In terms of snow, the City of Niagara Falls and surrounding communities in Niagara County emerged relatively unscathed Tuesday.
There was, however, no escaping the frigid temperatures and bone-chilling wind chills that accompanied one of the strongest blasts of winter weather to hit Western New York in years.
The Polar Vortex that gripped much of the United States, hammered Buffalo, neighboring suburbs and communities in the Southern Tier with blizzard-like conditions highlighted by driving snow, high winds and wind chills that at times reached well into the negative 30s.
Aside from a brief period at around 5 p.m. Monday, the city of Niagara Falls experienced only trace amounts of snow.
The lake effect snow band that bombed much of the Southern Tier overnight drifted to the north by noon Tuesday, causing hazardous driving conditions in Metro Buffalo, Cheektowaga, the Tonawandas and other Northtowns.
In the Falls, while the harsh winds and severe wind chills remained, hardly a flake could be found.
Jon Hitchcock, a meteorologist with the weather service in Buffalo, said all indications were that the favorable trend would continue for the Falls throughout the day and into Wednesday. Hitchcock said the Falls and neighboring communities in Niagara County may experience some residual snowfall, but the bulk of the storm would remain in Erie County and parts south.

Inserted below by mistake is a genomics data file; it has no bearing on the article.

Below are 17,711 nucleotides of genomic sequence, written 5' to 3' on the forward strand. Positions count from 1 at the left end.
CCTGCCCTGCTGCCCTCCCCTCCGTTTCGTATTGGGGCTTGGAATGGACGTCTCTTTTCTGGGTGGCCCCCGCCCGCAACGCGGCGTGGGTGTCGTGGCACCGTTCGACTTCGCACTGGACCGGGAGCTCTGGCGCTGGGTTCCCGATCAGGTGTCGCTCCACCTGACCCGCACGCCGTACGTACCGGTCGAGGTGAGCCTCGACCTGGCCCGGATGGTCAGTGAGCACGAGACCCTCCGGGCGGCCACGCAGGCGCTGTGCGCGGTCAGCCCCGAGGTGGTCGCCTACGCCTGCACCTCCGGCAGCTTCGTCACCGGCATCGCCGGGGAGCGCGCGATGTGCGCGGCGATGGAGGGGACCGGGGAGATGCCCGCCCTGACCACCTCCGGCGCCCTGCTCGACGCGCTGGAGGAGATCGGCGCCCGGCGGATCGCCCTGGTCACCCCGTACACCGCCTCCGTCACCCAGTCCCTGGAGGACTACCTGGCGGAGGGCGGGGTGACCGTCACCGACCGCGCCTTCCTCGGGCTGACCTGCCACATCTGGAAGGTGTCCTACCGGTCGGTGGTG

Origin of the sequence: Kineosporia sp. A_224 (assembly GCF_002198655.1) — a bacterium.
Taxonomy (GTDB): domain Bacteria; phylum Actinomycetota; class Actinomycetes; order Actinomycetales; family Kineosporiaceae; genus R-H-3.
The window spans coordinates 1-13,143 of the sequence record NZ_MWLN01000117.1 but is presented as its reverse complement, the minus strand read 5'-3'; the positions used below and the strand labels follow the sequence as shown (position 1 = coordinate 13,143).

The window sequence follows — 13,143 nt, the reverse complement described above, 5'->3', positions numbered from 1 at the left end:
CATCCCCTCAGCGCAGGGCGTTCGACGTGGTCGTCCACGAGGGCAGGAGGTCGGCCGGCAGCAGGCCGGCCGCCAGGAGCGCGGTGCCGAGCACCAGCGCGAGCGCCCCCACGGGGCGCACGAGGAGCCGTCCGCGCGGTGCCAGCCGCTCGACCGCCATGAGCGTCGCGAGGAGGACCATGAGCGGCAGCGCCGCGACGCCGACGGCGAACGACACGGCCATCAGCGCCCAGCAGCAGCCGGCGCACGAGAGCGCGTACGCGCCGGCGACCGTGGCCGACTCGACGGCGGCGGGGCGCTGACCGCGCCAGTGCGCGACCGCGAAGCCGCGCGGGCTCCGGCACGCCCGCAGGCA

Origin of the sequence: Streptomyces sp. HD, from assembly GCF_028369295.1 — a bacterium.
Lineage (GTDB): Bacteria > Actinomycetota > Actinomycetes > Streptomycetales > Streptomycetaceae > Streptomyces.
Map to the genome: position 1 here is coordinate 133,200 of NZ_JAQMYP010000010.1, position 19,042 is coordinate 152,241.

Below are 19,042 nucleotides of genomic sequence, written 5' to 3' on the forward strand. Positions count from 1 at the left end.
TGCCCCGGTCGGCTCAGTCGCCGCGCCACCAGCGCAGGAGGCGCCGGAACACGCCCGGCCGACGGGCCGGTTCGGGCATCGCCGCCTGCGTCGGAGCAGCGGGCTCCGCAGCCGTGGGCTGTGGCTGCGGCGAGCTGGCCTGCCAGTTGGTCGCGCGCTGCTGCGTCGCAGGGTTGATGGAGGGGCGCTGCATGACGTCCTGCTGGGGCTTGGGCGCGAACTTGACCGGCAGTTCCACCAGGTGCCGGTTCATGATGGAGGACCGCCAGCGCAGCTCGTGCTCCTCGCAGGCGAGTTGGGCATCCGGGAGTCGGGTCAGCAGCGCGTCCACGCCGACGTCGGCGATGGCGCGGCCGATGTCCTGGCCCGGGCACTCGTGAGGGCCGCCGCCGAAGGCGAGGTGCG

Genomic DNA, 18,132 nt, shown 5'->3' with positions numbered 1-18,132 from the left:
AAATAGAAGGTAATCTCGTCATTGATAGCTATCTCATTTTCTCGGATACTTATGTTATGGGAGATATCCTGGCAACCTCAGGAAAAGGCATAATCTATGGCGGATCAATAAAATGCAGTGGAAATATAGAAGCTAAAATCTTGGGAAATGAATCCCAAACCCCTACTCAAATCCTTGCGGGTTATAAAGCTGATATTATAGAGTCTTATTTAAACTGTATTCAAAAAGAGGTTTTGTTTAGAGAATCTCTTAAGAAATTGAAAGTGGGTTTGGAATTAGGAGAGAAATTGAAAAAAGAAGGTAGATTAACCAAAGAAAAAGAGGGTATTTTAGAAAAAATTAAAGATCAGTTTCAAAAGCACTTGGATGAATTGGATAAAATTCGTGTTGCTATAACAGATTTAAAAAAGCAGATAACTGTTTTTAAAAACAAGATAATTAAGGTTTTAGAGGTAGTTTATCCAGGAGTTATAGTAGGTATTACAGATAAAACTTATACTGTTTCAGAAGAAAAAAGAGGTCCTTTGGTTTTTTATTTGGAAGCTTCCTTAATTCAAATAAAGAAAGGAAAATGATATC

"You'll probably see a few flakes in the Falls," he said.
The winds and accompanying wind chills were expected to continue through the evening, but Hitchcock said the winds were forecast to gradually diminish after midnight and temperatures would slowly begin to rise by Wednesday.
"All indications are that it will begin a slow, southward drift throughout this evening," he added.
A blizzard warning remains in effect until 6 a.m. Wednesday in Erie, Genesee and Wyoming counties and a lake effect snow warning will last remain for the same time period in Chautauqua and Cattaraugus counties.
A wind chill warning for all of Western New York, including Niagara County, is set to end at 6 p.m. today.
Despite the high winds overnight, the city had no power outages as of 11 a.m. Tuesday, according to Mayor Paul Dyster.
"We're obviously watching very closely for any changes in wind direction and weather patterns," Dyster said, referring to the trajectory of the snow band.
Roads were generally passable in Niagara Falls throughout the morning Tuesday. Dyster noted that, as has been the case in other parts of Western New York, road crews have not been applying road salt as they would under normal snowy conditions as the salt loses effectiveness once it reaches the sub-zero conditions.
"I think at this point people just need to be very careful when it comes to icy road conditions," Dyster said.